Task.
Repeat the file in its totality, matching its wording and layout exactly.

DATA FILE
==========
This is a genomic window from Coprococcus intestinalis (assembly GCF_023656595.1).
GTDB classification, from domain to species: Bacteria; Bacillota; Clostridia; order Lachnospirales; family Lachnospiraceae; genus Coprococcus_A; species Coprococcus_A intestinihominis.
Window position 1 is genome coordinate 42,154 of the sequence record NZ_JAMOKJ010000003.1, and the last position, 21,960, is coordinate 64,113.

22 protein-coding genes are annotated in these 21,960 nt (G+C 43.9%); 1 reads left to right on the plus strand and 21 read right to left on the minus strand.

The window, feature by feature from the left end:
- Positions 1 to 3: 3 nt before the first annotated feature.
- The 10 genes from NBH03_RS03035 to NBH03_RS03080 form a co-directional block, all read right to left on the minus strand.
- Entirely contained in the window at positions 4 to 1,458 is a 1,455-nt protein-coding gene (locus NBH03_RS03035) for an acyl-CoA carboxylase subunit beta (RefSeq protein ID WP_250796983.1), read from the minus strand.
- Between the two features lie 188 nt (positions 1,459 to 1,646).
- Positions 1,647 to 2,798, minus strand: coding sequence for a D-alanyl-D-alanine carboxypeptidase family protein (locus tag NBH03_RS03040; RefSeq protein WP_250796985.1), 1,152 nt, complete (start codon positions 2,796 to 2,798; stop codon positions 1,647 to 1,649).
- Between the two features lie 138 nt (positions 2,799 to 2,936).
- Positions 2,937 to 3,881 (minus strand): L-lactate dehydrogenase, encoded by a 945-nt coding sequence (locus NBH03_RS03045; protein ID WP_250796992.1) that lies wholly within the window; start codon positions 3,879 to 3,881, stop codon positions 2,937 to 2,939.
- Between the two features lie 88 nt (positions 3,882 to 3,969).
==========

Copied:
This is a genomic window from Coprococcus intestinalis (assembly GCF_023656595.1).
GTDB classification, from domain to species: Bacteria; Bacillota; Clostridia; order Lachnospirales; family Lachnospiraceae; genus Coprococcus_A; species Coprococcus_A intestinihominis.
Window position 1 is genome coordinate 42,154 of the sequence record NZ_JAMOKJ010000003.1, and the last position, 21,960, is coordinate 64,113.

22 protein-coding genes are annotated in these 21,960 nt (G+C 43.9%); 1 reads left to right on the plus strand and 21 read right to left on the minus strand.

The window, feature by feature from the left end:
- Positions 1 to 3: 3 nt before the first annotated feature.
- The 10 genes from NBH03_RS03035 to NBH03_RS03080 form a co-directional block, all read right to left on the minus strand.
- Entirely contained in the window at positions 4 to 1,458 is a 1,455-nt protein-coding gene (locus NBH03_RS03035) for an acyl-CoA carboxylase subunit beta (RefSeq protein ID WP_250796983.1), read from the minus strand.
- Between the two features lie 188 nt (positions 1,459 to 1,646).
- Positions 1,647 to 2,798, minus strand: coding sequence for a D-alanyl-D-alanine carboxypeptidase family protein (locus tag NBH03_RS03040; RefSeq protein WP_250796985.1), 1,152 nt, complete (start codon positions 2,796 to 2,798; stop codon positions 1,647 to 1,649).
- Between the two features lie 138 nt (positions 2,799 to 2,936).
- Positions 2,937 to 3,881 (minus strand): L-lactate dehydrogenase, encoded by a 945-nt coding sequence (locus NBH03_RS03045; protein ID WP_250796992.1) that lies wholly within the window; start codon positions 3,879 to 3,881, stop codon positions 2,937 to 2,939.
- Between the two features lie 88 nt (positions 3,882 to 3,969).